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Some are proven winners, while others’ wild habitat or form suggest they may adapt well to at least a partial life of confinement.
Delicate maidenhair ferns enjoy dappled shade and constant moisture. They are in the massive genus of Adiantum, and you will find both native and exotic species in garden centres, but why grow an American species when you can support a local? Adiantum hispidulum and A. cunninghamii are both gorgeous. Button fern, Pellaea rotundifolia, is another cute native fern often sold as an indoor plant.
Kawakawa (Piper excelsum, Piper melchior) are taonga that don’t grow naturally this far south, but you can grow them as pot plants, safe from frosts and where their shiny, heart-shaped leaves can be admired close-up — maybe even plucked to make a pot of tea or a soothing balm.
Puka or Meryta sinclairii is another northern native that will only grow outdoors here in an extremely protected spot. The shiny leaves are huge and reminiscent of a fig tree (Ficus). Other lush foliage plants to try are karaka (Corynocarpus laevigatus), houpara (Pseudopanax lessonii) and akapuka (Griselinia lucida).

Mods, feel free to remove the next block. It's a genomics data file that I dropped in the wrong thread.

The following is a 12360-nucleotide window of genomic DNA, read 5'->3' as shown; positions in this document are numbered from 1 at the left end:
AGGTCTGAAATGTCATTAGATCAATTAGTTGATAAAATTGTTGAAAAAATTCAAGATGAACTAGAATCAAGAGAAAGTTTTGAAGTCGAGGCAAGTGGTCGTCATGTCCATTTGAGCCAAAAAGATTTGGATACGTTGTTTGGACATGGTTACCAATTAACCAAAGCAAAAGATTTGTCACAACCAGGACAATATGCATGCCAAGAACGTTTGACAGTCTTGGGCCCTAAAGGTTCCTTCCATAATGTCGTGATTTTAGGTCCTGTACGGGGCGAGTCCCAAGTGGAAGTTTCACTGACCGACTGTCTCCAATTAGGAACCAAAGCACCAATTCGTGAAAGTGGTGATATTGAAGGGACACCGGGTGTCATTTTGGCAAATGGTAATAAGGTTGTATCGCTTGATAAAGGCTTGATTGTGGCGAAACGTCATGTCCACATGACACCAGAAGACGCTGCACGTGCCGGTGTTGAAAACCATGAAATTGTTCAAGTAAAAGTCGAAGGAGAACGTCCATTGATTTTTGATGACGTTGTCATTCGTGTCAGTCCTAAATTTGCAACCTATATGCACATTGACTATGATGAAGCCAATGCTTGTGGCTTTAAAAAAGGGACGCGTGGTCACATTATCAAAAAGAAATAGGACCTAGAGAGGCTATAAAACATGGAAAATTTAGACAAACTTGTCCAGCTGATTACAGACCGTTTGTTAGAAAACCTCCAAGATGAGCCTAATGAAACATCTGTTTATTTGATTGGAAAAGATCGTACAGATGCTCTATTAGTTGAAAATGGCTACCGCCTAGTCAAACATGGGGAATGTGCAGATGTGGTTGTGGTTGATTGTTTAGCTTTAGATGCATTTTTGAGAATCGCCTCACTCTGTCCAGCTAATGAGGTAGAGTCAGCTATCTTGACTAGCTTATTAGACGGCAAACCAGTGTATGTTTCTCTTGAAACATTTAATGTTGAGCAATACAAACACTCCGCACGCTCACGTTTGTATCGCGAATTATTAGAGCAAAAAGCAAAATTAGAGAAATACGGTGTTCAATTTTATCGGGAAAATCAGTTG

If palms are more your vibe, a young nikau (Rhopalostylis sapida) can make a fine house plant. They are very slow growing, so won’t take over your space. Cabbage trees, Cordyline, give a similar look, and there are many hybrids and cultivars with coloured or variegated foliage
Garden Life is produced by Dunedin Botanic Garden. For further information contact Kate Caldwell.